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Tonko and families of crash victims mark passage of limo safety measures in infrastructure bill

 Rep. Paul Tonko was joined by family members of victims of the 2018 Schoharie limo tragedy
Lucas Willard
/
WAMC
Rep. Paul Tonko was joined by family members of victims of the 2018 Schoharie limo tragedy

The recently passed $1.2 trillion federal infrastructure package includes several measures related to limousine safety. Congressman Paul Tonko gathered with families of the victims from the 2018 Schoharie limo tragedy to mark its passage Friday.

Joining several of the family members at Amsterdam City Hall, Representative Paul Tonko, a Democrat from the 20th District, applauded their efforts in helping craft safety legislation at both the state and federal level.

“They stood. They stood with me and my colleagues every step of the way, fighting for it to become law. They gathered support, prepared for hearings, called and wrote to members of Congress and staff members. They shared their stories, painfully, time and time again, and refused to allow inaction,” said Tonko.

The limo safety measures included in the federal infrastructure bill will fund states to impound unsafe vehicles, mandate the U.S. Department of Transportation establish a mandatory annual inspection program, require limo operators to share vehicle inspection data with customers, and create a formal definition of limousine in federal statute, among other provisions.

It comes just over a month after the third anniversary of the crash that killed 20 people, and two months after a criminal trial where Naumann Hussain, operator of the limousine company involved in the crash, pleaded guilty to 20 counts of criminally negligent homicide for five years’ probation and 1,000 hours of community service.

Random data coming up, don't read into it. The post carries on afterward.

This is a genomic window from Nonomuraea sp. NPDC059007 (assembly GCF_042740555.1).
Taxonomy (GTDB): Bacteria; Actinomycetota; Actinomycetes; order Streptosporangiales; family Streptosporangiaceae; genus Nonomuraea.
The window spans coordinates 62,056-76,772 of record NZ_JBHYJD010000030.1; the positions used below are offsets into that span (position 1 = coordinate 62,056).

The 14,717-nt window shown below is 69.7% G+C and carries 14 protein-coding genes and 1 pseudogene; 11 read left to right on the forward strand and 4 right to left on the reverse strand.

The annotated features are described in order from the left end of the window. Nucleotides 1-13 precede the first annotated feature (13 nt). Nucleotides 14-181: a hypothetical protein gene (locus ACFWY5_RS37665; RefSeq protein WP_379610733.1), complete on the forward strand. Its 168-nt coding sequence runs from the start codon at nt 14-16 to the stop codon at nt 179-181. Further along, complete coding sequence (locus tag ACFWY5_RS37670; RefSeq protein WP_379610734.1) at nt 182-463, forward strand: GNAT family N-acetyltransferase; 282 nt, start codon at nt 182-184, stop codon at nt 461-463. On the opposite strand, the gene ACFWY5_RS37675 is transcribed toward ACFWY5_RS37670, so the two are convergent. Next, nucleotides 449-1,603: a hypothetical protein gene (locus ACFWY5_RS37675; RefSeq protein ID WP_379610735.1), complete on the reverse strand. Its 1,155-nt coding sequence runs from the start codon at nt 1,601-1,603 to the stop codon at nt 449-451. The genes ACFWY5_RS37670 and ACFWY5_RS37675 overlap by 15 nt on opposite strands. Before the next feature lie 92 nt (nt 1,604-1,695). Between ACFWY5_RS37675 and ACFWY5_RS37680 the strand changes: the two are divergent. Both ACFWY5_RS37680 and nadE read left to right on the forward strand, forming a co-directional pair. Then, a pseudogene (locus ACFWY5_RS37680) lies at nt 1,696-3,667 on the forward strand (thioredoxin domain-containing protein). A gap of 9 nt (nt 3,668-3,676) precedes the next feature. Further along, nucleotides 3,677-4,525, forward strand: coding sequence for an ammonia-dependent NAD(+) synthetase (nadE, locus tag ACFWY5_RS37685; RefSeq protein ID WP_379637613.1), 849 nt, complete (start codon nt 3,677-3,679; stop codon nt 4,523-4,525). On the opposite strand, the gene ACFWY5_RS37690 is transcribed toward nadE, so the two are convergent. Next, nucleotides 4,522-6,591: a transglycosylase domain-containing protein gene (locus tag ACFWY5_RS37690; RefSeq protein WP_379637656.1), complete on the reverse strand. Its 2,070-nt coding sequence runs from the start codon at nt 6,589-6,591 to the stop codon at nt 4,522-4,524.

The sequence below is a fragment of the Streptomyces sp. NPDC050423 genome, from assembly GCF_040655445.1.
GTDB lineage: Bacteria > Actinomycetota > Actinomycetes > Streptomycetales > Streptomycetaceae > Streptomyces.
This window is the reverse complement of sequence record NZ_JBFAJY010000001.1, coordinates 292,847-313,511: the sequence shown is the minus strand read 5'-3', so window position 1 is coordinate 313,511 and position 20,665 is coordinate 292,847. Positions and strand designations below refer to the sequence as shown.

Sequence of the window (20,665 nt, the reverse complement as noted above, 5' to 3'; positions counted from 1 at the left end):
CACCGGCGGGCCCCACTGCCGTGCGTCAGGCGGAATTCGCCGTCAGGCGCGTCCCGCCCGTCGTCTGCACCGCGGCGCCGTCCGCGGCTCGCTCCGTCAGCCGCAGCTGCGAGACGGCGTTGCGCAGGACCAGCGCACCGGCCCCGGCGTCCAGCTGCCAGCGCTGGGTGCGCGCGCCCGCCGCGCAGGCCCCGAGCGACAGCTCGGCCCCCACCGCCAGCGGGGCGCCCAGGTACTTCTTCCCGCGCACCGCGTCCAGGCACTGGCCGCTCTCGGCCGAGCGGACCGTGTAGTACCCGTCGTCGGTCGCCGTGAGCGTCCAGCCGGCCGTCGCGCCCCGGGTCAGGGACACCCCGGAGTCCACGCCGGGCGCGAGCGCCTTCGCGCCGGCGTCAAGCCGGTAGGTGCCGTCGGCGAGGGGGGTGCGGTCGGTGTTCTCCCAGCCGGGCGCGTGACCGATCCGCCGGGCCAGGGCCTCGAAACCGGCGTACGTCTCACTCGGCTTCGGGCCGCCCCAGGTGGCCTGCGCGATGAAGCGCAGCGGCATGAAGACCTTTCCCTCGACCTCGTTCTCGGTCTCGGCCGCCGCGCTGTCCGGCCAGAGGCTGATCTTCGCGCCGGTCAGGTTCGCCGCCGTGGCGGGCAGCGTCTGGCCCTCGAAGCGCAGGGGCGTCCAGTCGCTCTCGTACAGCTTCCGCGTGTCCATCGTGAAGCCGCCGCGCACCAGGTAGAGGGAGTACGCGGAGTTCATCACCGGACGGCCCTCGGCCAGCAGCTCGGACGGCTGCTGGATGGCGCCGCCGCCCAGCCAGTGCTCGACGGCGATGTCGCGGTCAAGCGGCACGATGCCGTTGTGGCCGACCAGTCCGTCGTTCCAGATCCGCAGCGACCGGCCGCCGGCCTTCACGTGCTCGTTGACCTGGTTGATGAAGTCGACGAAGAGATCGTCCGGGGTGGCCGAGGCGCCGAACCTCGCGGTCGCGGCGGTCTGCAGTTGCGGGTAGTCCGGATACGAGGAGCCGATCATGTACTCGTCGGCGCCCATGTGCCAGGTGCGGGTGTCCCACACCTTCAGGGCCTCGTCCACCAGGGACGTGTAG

Kevin Cushing, who lost his son Patrick in the crash, reflected on the effort to pass legislation during a painful time.

“Let me start by noting that this have been another very difficult year for all of our families, with the recent and very disappointing criminal trial result. Justice simply wasn’t served for our families. Having said that, that’s not why we’re here today. Today, with the passage of the infrastructure bill, we take a major step forward in making the limousine industry a safer industry,” said Cushing.

Cushing thanked Tonko, Congressman Antonio Delgado and Senators Chuck Schumer and Kirsten Gillibrand, all Democrats, for pushing for the passage of the bill.

Jill Richardson-Perez, whose son Matthew Coons died in the tragedy, said when she thinks of what the families have accomplished, she thinks of the children affected most.

“There are children that have been left behind from this tragedy that some of us have also made a promise. We promised to look out for their futures. We are going to take them under our wing make sure this world is a better place for them now. And we have just done that,” said Richardson-Perez.

Tonko, who like many of the crash victims hails from Amsterdam, told the families that their work and their loved ones would be forever connected to the new safety laws.

“I could not be prouder to call you my friends and colleagues in this effort, and partners in this endeavor. I feel that we have this bond that will live forever. And I also have a vision of great young adults gathered together applauding this in another world, knowing that this lesson, painfully learned is making a difference,” said Tonko.

President Joe Biden is expected to sign the infrastructure bill on Monday.

Lucas Willard is a reporter and host at WAMC Northeast Public Radio, which he joined in 2011.